Von Heller first described Carotid Body Tumors (CBTs) or chemodectomas in 1743 (1). They originate from Type 1 chief cells of the carotid body and affect both sexes in the fourth and fifth decades of life. CBTs could be transmitted familially; (5 - 10%) in some cases they tend to be multi-centric, or they can be sporadically found in association with other paragangliomas. It is a slow-growing neoplasia, locally aggressive, and it can spread by metastasis to regional lymph nodes and the surrounding anatomical structures (2). For the first time in 1880, Reigner attempted to resect a CBT, but the patient did not survive. Scudder performed the first successful removal of a CBT in 1903. Once surgically removed, CBT can recur in a small percentage of patients (2). Shamblin described three anatomical groups for classification of CBTs, considering the tumor size and its vascular attachments (3).

Patients with CBTs usually present a gradually-enlarging nontender lateral neck mass. This mass is usually mobile in the horizontal direction (right to left/left to right), but fixed in vertical direction. They are usually benign and nonfunctional; their differential diagnosis includes metastatic lymph nodes, carotid artery aneurysm, salivary gland tumor, branchial cleft cyst, and neurogenic or thyroid tumors. When such a lesion is suspected, a noninvasive color Doppler flow ultrasonography enables the clinician to arrive at a definite diagnosis. Typically, digital subtraction angiography shows a well-defined, hypervascular tumor, situated at the common carotid arterial bifurcation of a carotid body tum, that widens the bifurcation. Computed tomography scanning is appropriate to delineate the relation of the tumor to the adherent structures, while magnetic resonance tomography demonstrates the relation of the tumor to the adjacent structures. Selective embolization is advised in large tumors for safe surgical removal with less bleeding. Prompt surgery is the treatment of choice and recommended in order to minimize the major risks (4). Different data are introduced in the literature of different countries. Even in Iran, a few studies have been conducted to show the distribution and features of this tumor (5, 6).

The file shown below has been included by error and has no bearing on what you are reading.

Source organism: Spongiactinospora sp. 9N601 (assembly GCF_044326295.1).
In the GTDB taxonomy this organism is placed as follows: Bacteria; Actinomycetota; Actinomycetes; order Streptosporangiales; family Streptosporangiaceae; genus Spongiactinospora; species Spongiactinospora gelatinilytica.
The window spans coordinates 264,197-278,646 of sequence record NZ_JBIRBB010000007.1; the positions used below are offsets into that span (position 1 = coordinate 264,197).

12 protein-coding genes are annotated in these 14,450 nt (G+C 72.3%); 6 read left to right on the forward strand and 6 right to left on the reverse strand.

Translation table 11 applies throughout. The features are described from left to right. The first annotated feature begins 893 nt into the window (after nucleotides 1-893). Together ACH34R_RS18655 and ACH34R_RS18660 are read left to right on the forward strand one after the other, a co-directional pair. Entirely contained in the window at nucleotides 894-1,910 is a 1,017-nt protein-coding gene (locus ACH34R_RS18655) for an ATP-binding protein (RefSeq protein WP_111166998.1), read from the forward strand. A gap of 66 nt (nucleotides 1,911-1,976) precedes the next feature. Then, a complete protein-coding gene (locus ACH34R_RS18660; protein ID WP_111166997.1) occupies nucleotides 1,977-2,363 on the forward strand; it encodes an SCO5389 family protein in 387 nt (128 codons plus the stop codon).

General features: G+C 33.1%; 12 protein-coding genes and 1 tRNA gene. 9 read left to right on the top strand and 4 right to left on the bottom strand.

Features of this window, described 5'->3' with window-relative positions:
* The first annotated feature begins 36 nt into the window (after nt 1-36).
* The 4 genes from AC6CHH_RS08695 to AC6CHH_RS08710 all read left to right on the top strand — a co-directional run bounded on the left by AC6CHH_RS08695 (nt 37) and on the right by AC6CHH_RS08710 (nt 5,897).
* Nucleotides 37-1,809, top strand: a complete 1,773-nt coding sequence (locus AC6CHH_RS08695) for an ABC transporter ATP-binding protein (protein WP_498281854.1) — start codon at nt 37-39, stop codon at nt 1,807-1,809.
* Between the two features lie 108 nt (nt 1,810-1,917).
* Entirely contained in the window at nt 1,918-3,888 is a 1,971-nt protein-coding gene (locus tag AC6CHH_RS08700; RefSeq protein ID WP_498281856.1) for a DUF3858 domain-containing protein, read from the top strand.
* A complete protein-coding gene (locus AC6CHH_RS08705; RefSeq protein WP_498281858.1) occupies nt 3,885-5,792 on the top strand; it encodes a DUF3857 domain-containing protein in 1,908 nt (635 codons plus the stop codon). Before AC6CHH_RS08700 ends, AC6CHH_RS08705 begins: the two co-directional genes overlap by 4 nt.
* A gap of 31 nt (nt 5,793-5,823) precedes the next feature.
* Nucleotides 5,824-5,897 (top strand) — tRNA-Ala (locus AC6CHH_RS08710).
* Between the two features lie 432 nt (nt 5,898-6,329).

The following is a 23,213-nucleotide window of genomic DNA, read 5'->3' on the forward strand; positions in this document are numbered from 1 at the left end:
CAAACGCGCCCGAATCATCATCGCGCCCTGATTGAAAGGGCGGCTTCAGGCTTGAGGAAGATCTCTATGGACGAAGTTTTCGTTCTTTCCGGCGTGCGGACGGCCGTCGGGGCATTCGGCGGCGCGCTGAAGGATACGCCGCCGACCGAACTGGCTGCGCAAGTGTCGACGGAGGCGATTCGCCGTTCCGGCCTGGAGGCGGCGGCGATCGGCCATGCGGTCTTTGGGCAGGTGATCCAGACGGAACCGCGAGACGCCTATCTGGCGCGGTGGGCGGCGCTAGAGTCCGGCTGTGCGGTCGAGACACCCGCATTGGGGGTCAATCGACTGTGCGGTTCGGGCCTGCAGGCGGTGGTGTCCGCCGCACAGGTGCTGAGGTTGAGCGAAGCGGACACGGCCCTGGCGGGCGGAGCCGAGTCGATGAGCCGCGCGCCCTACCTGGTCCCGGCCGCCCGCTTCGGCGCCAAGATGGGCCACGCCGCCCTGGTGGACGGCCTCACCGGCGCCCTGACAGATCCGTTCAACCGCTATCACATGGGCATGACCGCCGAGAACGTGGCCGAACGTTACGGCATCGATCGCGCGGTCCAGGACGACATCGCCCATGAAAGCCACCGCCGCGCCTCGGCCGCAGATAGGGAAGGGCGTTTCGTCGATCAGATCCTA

2. Objectives

Regarding the low incidence of this tumor, a remarkable number of patients in Shohadaye Tajrish hospital, and little published data from Iran, this study was performed to define the demographic features as well as clinical characteristics of Iranian patients with CBT during a 10-year period in a referral hospital.

3. Material and Methods

This was a retrospective study in which the medical records of patients diagnosed with CBT during the past ten years (from April 1st 2002 to April 1st 2012) were reviewed and the relevant data were collected and analyzed. The study was conducted at Shohadaye Tajrish vascular surgery referral center, Tehran, Iran. After the treatment, patients were followed up at the hospital clinic for a nonlimited duration and each visit was recorded in the patient’s medical file. In this study, all patients diagnosed with CBTs were enrolled, but patients with incomplete records were excluded.